It's a form of insurance designed to repay all or part of a company's debts should a key employee die or suffer a critical illness.
The loss of a key person can put immense pressure on remaining owners and senior directors. Apart from increased work loads and potential loss of profits, there may well be the added burden of financial commitments such as outstanding business loans.
Directors may also have made loans to the company themselves, either by cash injection or by leaving salary, bonus or dividends in the business
Lenders usually require this cover and directors may have given personal guarantees – often using their residential home as security – so there is the added need to ensure that dependants of key people are protected.
Bankers are generally hard businessmen especially when their loans are under threat. This often means the small print has certain clauses which can be enacted if the company's operations are threatened, perhaps by the death of a key employee.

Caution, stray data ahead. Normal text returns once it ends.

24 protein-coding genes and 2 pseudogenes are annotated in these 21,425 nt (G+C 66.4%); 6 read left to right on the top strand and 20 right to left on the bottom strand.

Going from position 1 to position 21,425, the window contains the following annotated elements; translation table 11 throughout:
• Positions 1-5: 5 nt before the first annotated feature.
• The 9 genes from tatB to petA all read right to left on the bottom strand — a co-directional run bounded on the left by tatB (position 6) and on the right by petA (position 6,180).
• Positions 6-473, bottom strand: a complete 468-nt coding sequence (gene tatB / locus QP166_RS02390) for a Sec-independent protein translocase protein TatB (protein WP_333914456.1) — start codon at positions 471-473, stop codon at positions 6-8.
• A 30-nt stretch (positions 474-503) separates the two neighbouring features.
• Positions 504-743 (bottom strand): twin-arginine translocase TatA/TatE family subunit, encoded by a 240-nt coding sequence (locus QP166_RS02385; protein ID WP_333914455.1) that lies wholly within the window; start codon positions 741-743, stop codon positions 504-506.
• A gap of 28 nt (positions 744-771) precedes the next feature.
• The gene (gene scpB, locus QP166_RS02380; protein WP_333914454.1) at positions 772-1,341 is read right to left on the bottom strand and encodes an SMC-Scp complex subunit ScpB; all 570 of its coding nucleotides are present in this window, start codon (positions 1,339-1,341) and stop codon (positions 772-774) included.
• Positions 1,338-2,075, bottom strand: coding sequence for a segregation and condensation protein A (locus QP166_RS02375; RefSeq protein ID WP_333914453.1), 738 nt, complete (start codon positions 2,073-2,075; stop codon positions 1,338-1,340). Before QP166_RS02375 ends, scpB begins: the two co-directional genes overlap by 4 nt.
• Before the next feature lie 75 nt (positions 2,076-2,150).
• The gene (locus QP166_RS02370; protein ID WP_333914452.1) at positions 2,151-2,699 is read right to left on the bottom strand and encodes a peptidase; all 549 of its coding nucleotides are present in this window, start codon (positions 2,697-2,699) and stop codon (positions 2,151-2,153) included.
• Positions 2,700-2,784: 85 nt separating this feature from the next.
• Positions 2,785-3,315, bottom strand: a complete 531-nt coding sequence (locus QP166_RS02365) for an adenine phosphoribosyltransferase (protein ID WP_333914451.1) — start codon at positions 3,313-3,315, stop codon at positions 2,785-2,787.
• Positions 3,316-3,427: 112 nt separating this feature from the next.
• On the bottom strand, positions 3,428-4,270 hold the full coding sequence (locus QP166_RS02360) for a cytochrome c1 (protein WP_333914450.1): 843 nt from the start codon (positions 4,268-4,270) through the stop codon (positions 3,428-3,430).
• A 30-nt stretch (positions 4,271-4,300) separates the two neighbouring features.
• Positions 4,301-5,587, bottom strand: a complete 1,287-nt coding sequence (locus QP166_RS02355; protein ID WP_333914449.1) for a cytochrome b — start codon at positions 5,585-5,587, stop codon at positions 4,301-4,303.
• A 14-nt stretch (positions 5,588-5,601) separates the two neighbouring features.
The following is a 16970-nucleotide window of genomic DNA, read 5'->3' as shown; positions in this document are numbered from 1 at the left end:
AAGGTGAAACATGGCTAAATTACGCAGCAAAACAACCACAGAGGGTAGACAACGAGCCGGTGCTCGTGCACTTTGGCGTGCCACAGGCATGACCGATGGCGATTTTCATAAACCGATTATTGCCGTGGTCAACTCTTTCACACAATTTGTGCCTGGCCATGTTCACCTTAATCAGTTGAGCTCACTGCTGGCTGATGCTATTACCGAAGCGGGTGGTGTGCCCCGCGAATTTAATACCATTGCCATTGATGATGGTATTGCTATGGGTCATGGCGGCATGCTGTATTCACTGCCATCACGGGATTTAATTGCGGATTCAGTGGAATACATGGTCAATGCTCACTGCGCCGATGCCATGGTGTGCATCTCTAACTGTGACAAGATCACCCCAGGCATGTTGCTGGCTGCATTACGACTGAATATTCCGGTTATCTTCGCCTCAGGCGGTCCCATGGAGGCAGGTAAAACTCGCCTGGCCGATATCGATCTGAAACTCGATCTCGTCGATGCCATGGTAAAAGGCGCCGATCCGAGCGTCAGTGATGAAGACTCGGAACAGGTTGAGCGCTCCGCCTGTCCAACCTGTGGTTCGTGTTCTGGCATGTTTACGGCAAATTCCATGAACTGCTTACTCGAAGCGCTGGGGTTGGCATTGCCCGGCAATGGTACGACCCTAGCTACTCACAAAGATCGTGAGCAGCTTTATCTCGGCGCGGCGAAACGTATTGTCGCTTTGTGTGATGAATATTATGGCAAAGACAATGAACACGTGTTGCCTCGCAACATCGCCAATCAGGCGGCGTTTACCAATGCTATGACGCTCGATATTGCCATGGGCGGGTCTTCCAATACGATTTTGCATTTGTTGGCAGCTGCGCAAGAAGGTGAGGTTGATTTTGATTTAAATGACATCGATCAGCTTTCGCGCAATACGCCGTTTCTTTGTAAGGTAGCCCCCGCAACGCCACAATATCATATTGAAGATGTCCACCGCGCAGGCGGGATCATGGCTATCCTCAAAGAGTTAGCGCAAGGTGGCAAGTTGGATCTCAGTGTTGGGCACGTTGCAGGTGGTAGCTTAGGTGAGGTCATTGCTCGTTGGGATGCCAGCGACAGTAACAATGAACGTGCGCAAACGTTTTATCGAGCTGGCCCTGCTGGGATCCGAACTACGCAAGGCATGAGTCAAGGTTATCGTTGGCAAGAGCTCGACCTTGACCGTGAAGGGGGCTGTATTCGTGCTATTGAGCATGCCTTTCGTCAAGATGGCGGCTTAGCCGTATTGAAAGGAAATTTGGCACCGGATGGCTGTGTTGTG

Clauses such as -
The responsibility for early repayment of any loans including overdrafts
Bank takes control of some assets
Company assets might fall under the control of the company's bankers should any debts not be repaid immediately, and in turn, this could lead to loan defaults - insolvency (even of a healthy business) - major cash flow problems - the bank calling on personal assets even from the estate of the deceased Director/Partner.